Are Rebels ready for Mayo challenge?

Are Rebels ready for Mayo challenge?

THIS IS how it ends, a weary resignation worth a few paragraphs in the papers, the logical follow-up to a whimper of a 10-point qualifier home defeat.

But for James McCartan, it began with Down bursting into Croke Park with all the panache and arrogance of their great predecessors.

Ever since they handed one of the best teams of this or any era a trimming, and lost the All-Ireland final by a point, Down have been in a two-bounds-ahead-and-three-in-reverse cycle. It has left them so far from that 2010 starting point that the two points bear no relation to each other.

The regression probably has more to do with the generation of talent they have lost rather than any foolishness from the driven McCartan.

Still, as we face into All-Ireland quarter-finals that appear so predictable, recollections of Mark Poland and Marty Clarke and Danny Hughes destroying the Kingdom give us pause and wonder whether we should expect anything remarkable this Sunday or next.

Mayo, Kerry, Donegal and Dublin are the close to unbackable final four. If that comes to pass, however, it will be only the third time since this championship format was adopted in 2001 that all four champions have survived early August.

If Cork were to send Mayo to the canvas like Down floored Kerry it would be a startling turnaround. Plenty of teams take harsh criticism from their own every season but it is difficult to recall a team taking the volume of character-related jibes that the Rebels did after their Munster final humiliation.

It is a defining moment for Brian Cuthbert and we do not envy his position. He is on the back foot in every interview and even if he has managed to retain the faith of his charges, to foster unity in the storm, his problems are still only beginning.

Take as an example the tactical conundrum he faces ahead of Sunday. Having perhaps failed to pay enough heed to the warnings in Castlebar and Croke Park in the league, Cork, judging by the way they set up against Sligo, are playing with more caution.

Colm O’Driscoll and especially Mark Collins swept to effect against Sligo, but Cuthbert must weigh up whether repeating the formula in Croke Park would be a lethal mistake. It does not take a football genius to identify Mayo’s attack-inclined half-back line of Lee Keegan, Donal Vaughan and Colm Boyle as one of their great strengths.

That leads to the fear that dropping off them might be a mistake. Packing the defence could work, like it did for Roscommon this year, or be the path to oblivion, like it was for Donegal last year.

What would you do? Drop the blanket or push up or try to do both? We will all be able to tell Cuthbert after the game what the correct approach was.

If Cork are hammered, it will be the opposite of whatever he did. Designing a gameplan before the match is the tricky part, especially if you are riddled with doubt, as Cuthbert must be on foot of the waking nightmares that Cork endured against Dublin and Kerry.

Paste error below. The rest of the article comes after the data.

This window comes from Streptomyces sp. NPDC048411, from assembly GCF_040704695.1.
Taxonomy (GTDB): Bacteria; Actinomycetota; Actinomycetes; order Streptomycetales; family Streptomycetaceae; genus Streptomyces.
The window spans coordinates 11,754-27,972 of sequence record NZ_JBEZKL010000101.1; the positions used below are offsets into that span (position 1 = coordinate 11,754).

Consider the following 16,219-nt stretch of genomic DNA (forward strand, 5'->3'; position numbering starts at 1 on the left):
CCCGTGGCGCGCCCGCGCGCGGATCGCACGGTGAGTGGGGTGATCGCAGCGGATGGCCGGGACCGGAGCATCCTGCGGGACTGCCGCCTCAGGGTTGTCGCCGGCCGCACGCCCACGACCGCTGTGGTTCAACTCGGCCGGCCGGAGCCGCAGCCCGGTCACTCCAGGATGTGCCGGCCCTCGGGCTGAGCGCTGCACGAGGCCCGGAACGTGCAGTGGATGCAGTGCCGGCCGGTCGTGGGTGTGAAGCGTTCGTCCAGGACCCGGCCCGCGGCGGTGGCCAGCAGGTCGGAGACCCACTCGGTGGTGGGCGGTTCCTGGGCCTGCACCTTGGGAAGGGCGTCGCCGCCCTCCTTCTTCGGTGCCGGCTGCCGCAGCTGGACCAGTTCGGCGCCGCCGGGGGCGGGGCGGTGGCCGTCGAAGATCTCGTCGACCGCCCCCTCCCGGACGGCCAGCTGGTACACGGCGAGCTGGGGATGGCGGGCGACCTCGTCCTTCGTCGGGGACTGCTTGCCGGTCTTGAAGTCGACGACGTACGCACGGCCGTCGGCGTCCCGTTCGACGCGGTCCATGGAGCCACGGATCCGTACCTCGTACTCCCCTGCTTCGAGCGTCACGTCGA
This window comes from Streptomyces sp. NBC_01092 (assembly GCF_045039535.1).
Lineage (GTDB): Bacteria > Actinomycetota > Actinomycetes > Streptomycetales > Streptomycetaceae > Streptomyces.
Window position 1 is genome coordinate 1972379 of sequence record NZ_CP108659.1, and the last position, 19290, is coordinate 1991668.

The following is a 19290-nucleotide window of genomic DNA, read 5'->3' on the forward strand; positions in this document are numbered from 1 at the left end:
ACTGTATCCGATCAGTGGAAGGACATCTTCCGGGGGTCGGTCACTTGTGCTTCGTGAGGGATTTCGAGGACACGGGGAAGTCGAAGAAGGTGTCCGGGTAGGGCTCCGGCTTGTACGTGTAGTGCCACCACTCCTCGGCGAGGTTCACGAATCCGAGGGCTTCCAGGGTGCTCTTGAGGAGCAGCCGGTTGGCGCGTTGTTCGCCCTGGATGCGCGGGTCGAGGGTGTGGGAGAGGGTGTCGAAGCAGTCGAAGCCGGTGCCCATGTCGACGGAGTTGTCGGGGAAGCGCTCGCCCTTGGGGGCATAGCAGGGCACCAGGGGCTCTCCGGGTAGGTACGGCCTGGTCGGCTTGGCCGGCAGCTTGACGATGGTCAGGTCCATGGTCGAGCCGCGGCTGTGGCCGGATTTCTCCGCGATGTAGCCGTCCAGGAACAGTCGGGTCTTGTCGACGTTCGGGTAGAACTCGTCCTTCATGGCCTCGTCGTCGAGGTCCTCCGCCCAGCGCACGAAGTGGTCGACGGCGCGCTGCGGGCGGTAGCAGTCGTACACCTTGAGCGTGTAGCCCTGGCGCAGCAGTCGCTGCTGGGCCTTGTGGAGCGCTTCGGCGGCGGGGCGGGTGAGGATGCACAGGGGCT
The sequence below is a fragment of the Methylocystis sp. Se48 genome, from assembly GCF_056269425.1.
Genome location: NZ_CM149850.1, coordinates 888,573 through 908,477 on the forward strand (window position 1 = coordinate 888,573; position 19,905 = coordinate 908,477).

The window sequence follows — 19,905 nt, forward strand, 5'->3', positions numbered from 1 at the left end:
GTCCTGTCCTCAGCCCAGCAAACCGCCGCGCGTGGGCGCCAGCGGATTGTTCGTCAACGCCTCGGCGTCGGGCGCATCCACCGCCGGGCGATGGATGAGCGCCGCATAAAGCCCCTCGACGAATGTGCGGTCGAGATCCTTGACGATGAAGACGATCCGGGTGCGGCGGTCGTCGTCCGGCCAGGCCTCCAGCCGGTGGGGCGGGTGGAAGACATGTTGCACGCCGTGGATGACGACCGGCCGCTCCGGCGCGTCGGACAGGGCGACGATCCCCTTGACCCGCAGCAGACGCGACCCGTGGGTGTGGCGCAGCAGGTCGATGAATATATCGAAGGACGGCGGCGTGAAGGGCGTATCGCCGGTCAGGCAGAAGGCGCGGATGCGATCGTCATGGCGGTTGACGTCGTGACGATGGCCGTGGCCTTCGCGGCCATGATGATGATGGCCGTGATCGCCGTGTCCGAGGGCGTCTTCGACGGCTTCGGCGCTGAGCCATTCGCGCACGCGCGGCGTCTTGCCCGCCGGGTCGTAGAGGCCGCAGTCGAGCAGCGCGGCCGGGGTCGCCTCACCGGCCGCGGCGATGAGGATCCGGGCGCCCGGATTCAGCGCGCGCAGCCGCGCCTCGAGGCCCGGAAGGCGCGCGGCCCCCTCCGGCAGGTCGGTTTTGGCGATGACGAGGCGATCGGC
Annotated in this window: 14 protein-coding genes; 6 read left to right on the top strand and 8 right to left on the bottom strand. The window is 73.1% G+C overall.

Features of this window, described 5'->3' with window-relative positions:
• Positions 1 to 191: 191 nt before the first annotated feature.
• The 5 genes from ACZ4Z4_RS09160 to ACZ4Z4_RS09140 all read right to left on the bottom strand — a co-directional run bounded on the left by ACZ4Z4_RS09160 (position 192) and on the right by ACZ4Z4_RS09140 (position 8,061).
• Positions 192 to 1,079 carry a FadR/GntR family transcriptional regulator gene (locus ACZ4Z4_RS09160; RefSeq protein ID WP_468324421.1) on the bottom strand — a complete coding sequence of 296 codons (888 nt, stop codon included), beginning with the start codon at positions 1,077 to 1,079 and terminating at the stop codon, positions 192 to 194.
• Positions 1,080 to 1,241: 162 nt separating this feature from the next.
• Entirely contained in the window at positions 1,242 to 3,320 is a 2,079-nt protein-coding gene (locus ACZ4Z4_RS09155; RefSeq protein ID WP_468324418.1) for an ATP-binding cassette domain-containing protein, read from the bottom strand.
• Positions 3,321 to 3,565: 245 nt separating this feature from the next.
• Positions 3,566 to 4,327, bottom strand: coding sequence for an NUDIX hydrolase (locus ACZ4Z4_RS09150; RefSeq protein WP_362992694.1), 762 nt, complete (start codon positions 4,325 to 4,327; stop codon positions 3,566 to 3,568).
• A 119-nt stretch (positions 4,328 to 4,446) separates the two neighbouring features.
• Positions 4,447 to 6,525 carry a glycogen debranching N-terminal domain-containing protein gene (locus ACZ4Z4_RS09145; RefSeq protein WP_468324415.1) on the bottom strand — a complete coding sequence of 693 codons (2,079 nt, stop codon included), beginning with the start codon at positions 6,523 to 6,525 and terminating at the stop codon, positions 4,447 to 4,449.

His strategy must address the problem of winning possession from his side’s own kick outs. Cork were battered here against Kerry, and it is debatable whether enough has changed when, if anything, Mayo have a more imposing midfield than the Kingdom and Fintan Goold suggested when introduced against Sligo that he merits another start.

Remember, too, that under Conor Counihan, when fielding ball and winning breaks and working hard were the least of Cork’s problems, it so often was not enough to see them through the first days of Autumn.

It was hoped that the departure of their old half-back warriors might herald a new era where Cork were calmer and more creative on the ball. Not only has flair not been added, but the desire for battle has been diluted. For all those players’ limitations, Cork would feel greatly reassured if there was a fit Noel O’Leary or Graham Canty in their ranks on Sunday.

And yet there is still promise there, in the way Collins moves the ball, in the way Paul Kerrigan is playing even in defeat, in Colm O’Neill’s vast potential, in the hope that Brian Hurley might realise that he doesn’t have to score from every possession, that he belongs at this level and doesn’t need to try so hard to prove it.

There is hope, too, in the likelihood that Cork might pay scant respect to Mayo, even if the arrogance that comes with the jersey is too often bluff with the footballers, as much as it is unshakeable self-belief with the county’s hurlers.

Cuthbert must hope against reason that Cork can summon a rare fury on Sunday, that they can mirror what Mayo did to them at this point in 2011, that they can play with the abandon that is somewhere within them, that he can follow in the trail of James McCartan in 2010.

Because if, as seems more likely, the doubt and blame and dissent has taken hold to too great a degree, he will be a step closer to being shoved down the path that McCartan has chosen in 2014.